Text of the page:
I live in Brooklyn, and I rarely see old people around. I rarely see them in Manhattan, either. When I entered the nursing home for the first time I remember thinking that it feels like a prison or a psychiatric institution: full of people who are outside of society, rarely seen on the street. In other cultures, old people are esteemed and valued, and you see them around. In this manic, death-denying culture we live in, there seems to be little place for a melancholic outlook from someone that doesn’t look “young!” and “great!” but might know something about life that we don’t.

There isn’t one Big Truth about life that the patients in the nursing home told me that I can report back; it’s a certain perspective, a combination of all the small things. Things like this, which a patient in her 80s told me while we were looking outside: “Valery, one day you will be my age, God willing, and you will sit here, where I sit now, and you will look out of the window, as I do now. And you want to do that without regret and envy; you want to just look out at the world outside and be okay with not being a part of it anymore.”

5) The only distraction from pain is spiritual

Some people in the nursing home talk about their physical pain all the time; others don’t. They talk about other things instead, and it’s rarely a sign of whether they are in pain or not.

Here’s my theory: If for most of your life you are concerned with the mundane (which, think about it, always involves personal comfort) then when you get old and feel a lot of pain, that’s going to be the only thing you’re going to think about. It’s like a muscle — you developed the mundane muscle and not the other one.

The saddest people I see in the nursing home are childless

And you can’t start developing the spiritual muscle when you’re old. If you didn’t reallycare about anything outside of yourself (like books, or sports, or your brother, or what is a moral life), you’re not going to start when you’re old and in terrible pain. Your terrible pain will be the only thing on your mind.

But if you have developed the spiritual muscle — not me, not my immediate comfort — you’ll be fine; it will work. I have a couple of patients in their 90s who really care about baseball — they worried whether the Mets were going to make the playoffs this year, so they rarely talked about anything else; or a patient who is concerned about the future of the Jewish diaspora and talks about it most of our sessions; or a patient who was worried that not going to a Thanksgiving dinner because of her anxieties about her “inappropriately old” appearance was actually a selfish act that was not fair to her sister. Concerns like these make physical pain more bearable, maybe because they make it less important.

6) If you don’t have kids, getting old is tough

The decision to have kids is personal, and consists of so many factors: financial, medical, moral, and so on. There are no rights or wrongs here, obviously. But when we are really old and drooling and wearing a diaper, and it’s physically unpleasant to look at our wounds or to smell us, the only people who might be there consistently, when we need them, are going to be either paid to do so (which is okay but not ideal) or our children. A dedicated nephew might come from time to time. An old friend will visit.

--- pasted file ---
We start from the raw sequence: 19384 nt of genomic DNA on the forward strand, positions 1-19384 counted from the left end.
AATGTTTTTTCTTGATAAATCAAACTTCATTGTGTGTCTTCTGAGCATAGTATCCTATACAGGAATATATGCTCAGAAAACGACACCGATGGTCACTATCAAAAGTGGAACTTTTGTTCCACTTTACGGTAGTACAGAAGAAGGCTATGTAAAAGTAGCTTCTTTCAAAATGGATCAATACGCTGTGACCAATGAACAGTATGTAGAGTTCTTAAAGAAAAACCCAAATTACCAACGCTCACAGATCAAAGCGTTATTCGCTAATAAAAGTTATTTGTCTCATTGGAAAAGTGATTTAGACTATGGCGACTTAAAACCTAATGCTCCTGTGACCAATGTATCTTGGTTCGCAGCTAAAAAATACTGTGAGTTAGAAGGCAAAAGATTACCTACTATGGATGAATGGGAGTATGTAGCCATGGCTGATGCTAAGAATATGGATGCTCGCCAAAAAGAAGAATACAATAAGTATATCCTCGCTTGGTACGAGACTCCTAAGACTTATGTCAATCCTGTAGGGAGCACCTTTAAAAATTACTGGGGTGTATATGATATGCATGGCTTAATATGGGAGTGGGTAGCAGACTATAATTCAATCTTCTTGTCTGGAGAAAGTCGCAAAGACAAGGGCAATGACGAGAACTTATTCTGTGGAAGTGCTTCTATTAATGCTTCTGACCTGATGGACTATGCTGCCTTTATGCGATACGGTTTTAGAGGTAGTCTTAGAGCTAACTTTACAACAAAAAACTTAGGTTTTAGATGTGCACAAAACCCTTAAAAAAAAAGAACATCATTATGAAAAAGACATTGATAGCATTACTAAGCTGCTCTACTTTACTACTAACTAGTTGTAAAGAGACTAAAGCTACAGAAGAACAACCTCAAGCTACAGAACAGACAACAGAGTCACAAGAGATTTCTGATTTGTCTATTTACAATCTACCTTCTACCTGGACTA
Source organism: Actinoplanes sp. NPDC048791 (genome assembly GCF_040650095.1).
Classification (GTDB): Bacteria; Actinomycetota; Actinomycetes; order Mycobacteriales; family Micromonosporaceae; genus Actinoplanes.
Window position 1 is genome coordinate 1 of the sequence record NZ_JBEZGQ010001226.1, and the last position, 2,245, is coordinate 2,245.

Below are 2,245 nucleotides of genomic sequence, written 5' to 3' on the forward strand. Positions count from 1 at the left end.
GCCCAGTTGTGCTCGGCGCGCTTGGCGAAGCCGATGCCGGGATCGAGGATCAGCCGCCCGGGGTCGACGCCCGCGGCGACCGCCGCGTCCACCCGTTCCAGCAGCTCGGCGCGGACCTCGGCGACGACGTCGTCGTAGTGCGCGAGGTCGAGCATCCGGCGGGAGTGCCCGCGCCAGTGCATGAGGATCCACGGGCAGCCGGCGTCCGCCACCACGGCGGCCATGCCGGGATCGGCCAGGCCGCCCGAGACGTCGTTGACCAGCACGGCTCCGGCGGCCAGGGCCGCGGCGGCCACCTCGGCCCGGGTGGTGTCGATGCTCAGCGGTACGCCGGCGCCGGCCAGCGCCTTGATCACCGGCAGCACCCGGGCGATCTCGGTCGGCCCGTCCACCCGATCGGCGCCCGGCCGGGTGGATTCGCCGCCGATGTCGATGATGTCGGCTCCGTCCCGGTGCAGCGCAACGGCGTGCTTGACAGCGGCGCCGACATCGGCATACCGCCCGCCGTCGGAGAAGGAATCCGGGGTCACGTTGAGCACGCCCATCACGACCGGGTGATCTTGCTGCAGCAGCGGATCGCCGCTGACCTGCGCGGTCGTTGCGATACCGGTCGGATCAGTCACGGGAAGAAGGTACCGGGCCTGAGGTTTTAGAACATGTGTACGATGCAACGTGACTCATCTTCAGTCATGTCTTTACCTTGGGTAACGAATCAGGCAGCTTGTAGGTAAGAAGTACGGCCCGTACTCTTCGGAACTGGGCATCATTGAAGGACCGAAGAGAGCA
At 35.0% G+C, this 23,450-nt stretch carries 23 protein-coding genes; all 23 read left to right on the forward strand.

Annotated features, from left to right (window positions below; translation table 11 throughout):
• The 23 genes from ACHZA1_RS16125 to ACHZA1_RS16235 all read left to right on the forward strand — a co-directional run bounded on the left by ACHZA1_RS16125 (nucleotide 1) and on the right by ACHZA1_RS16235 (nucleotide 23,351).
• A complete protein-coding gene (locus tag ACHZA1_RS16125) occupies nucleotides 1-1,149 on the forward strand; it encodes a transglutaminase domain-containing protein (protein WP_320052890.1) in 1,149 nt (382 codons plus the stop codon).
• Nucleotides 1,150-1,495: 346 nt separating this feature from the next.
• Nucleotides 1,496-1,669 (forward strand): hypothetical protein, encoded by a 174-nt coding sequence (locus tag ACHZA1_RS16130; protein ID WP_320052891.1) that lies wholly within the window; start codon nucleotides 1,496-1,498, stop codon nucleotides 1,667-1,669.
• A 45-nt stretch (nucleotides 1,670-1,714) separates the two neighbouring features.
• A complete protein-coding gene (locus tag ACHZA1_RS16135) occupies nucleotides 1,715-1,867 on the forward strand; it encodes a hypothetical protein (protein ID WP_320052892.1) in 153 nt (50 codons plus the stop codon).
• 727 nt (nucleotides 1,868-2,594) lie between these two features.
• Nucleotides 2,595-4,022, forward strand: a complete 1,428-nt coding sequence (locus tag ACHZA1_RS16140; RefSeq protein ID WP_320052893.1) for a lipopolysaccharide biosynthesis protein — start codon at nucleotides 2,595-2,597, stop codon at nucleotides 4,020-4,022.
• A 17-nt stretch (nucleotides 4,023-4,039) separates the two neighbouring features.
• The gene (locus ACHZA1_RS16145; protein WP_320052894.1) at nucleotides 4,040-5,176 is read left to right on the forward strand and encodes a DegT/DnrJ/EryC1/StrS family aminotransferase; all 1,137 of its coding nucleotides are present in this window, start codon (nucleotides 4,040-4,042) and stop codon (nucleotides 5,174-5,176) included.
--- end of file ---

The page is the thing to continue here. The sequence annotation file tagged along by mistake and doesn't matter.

But chances are that our siblings will be very old by then, and our parents will be dead, which leaves only children to be there when we need it. Think about it when you are considering whether to have children. The saddest people I see in the nursing home are childless.

7) Think about how you want to die

José Arcadio Buendía in One Hundred Years of Solitude dies under a tree in his own backyard. That’s a pretty great death.

People die in different ways in the nursing home. Some with regrets; others in peace. Some cling to the last drops of life; others give way. Some planned their deaths and prepared for them — making their deaths meaningful, not random. A woman in her 90s recently told me, “Trees die standing tall.” This is how she wants to go: standing, not crawling.

I think of death as a tour guide to my life — “Look here; pay attention to this!” the guide tells me. Maybe not the most cheerful one, slightly overweight and irritated, but certainly one who knows a lot and can point to the important things while avoiding the popular, touristy stuff. He can tell me that if I want to die under a tree in my backyard, for example, it might make sense to live in a house with a backyard and a tree. To you, he will say that if you don’t want any extra procedures done to you at the end, it might make sense to talk about it with the people who will eventually make this decision. That if you want to die while hang-gliding over an ocean, then, who knows, maybe that’s also possible.

I think of death as a tour guide to my life — “Look here; pay attention to this!”

My father, who has spent the past 30 years working in an ICU as a cardiologist and has seen many deaths, once told me that if he had to choose, he would choose dying well over living well — the misery of a terrible, regretful death feels worse to him than a misery of a terrible life, but a peaceful death feels like the ultimate reward. I think I am beginning to see his point.

I am 33. Sometimes it feels like a lot — close to the end; sometimes, it doesn’t. Depends on the day, I guess. And like all of us, including the people in the nursing home, I am figuring things out, trying to do my best with the time I have. To not waste it.

Recently, I had a session with a woman in her 90s who has not been feeling well.

“It’s going in a very clear direction,” she told me. “Toward the end.”

“It’s true for all of us,” I replied.

“No, sweetheart. There is a big difference: You have much more time.”